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2024 Data Breach Investigations Report: Vulnerability exploitation boom threatens cybersecurity | News Release | #hacking | #cybersecurity | #infosec | #comptia | #pentest | #ransomware


What you need to know:

  • Vulnerability exploitation surged by nearly 3X (180%) last year.

  • Ransomware and the meteoric rise of extortion techniques accounted for a third (32%) of all breaches.

  • More than two-thirds (68%) of breaches involve a non-malicious human element.

  • 30,458 security incidents and 10,626 confirmed breaches were analyzed in 2023—a two-fold increase over 2022.

  • Verizon security by the numbers: 4,200+ networks managed globally, 34 trillion raw logs processed/year, and 9 security operation centers around the globe.

BASKING RIDGE, NJ – Verizon Business today released the findings of its 17th-annual Data Breach Investigations Report (DBIR), which analyzed a record-high 30,458 security incidents and 10,626 confirmed breaches in 2023—a two-fold increase over 2022.

The exploitation of vulnerabilities as an initial point of entry almost tripled from the previous year, accounting for 14% of all breaches. This spike was driven primarily by the increasing frequency of attacks targeting vulnerabilities on unpatched systems and devices (zero-day vulnerabilities) by ransomware actors. The MOVEit software breach was one of the largest drivers of these cyberattacks, first in the education sector and later spreading to finance and insurance industries.

“The exploitation of zero-day vulnerabilities by ransomware actors remains a persistent threat to safeguarding enterprises,” said Chris Novak, Sr. Director of Cybersecurity Consulting, Verizon Business.

In a possible relief to some anxieties, the rise of artificial intelligence (AI) was less of a culprit vs challenges in large-scale vulnerability management. “While the adoption of artificial intelligence to gain access to valuable corporate assets is a concern on the horizon, a failure to patch basic vulnerabilities has threat actors not needing to advance their approach,” Novak said.

Analysis of the Cybersecurity Infrastructure and Security Agency (CISA) Known Exploited Vulnerabilities (KEV) catalog revealed that on average it takes organizations 55 days to remediate 50% of critical vulnerabilities following the availability of patches. Meanwhile, the median time for detecting the mass exploitations of the CISA KEV on the internet is five days.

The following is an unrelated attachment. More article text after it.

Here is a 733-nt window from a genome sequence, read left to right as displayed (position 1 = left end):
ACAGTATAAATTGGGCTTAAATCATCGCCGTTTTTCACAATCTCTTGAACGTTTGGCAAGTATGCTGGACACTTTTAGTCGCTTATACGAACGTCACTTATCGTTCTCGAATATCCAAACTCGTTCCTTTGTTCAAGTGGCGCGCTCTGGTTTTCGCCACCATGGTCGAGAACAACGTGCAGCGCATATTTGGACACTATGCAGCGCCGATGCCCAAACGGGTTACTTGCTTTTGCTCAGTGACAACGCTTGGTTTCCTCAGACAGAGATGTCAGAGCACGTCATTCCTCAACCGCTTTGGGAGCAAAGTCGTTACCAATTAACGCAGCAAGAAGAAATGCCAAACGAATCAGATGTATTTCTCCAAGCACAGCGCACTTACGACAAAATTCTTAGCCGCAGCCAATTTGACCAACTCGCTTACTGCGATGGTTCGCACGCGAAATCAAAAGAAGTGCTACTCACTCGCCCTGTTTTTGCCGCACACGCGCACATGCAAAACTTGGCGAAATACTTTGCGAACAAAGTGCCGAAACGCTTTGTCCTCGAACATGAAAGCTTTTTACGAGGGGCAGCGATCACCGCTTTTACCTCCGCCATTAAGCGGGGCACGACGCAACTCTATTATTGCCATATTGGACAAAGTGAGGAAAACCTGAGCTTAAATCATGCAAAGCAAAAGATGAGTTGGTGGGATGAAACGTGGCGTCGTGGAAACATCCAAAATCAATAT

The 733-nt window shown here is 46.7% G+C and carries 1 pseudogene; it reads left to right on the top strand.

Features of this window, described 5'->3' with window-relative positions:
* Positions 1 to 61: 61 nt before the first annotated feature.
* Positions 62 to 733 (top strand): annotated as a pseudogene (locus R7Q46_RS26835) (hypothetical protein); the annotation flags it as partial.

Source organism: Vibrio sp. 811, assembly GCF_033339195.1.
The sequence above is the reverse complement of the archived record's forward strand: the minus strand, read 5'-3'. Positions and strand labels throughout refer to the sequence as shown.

“This year’s DBIR findings reflect the evolving landscape that today’s CISO’s must navigate– balancing the need to address vulnerabilities quicker than ever before while investing in the continued employee education as it relates to ransomware and cybersecurity hygiene,” said Craig Robinson, Research Vice President, Security Services at IDC. “The breadth and depth of the incidents examined in this report provides a window into how breaches are occurring, and despite the low-level of complexity are still proving to be incredibly costly for enterprises.”

Last year, 15% of breaches involved a third party, including data custodians, third-party software vulnerabilities, and other direct or indirect supply chain issues. This metric—new for the 2024 DBIR— shows a 68% increase from the previous period described in the 2023 DBIR.

The human element continues to be the front door for cybercriminals

Most breaches (68%), whether they include a third party or not, involve a non-malicious human element, which refers to a person making an error or falling prey to a social engineering attack. This percentage is about the same as last year. One potential countervailing force is the improvement of reporting practices: 20% of users identified and reported phishing in simulation engagements, and 11% of users who clicked the email also reported it.

“The persistence of the human element in breaches shows that there is still plenty of room for improvement with regard to cybersecurity training, but the increase in self-reporting indicates a culture change that destigmatizes human error and may serve to shine a light on the importance of cybersecurity awareness among the general workforce,” Novak added.

Other key findings from this year’s report include:

  • 32% of all breaches involved some type of extortion technique, including ransomware

  • Over the past two years, roughly a quarter (between 24% and 25%) of financially motivated incidents involved pretexting

  • Over the past 10 years, the Use of stolen credentials has appeared in almost one-third (31%) of all breaches

  • Half of the reaches in EMEA are internal

  • Espionage attacks continue to dominate in APAC region

View the 2024 Data Breach Investigation Report (DBIR):

For more information on ways to help defend against zero-day vulnerabilities and other cyber threats, visit here.

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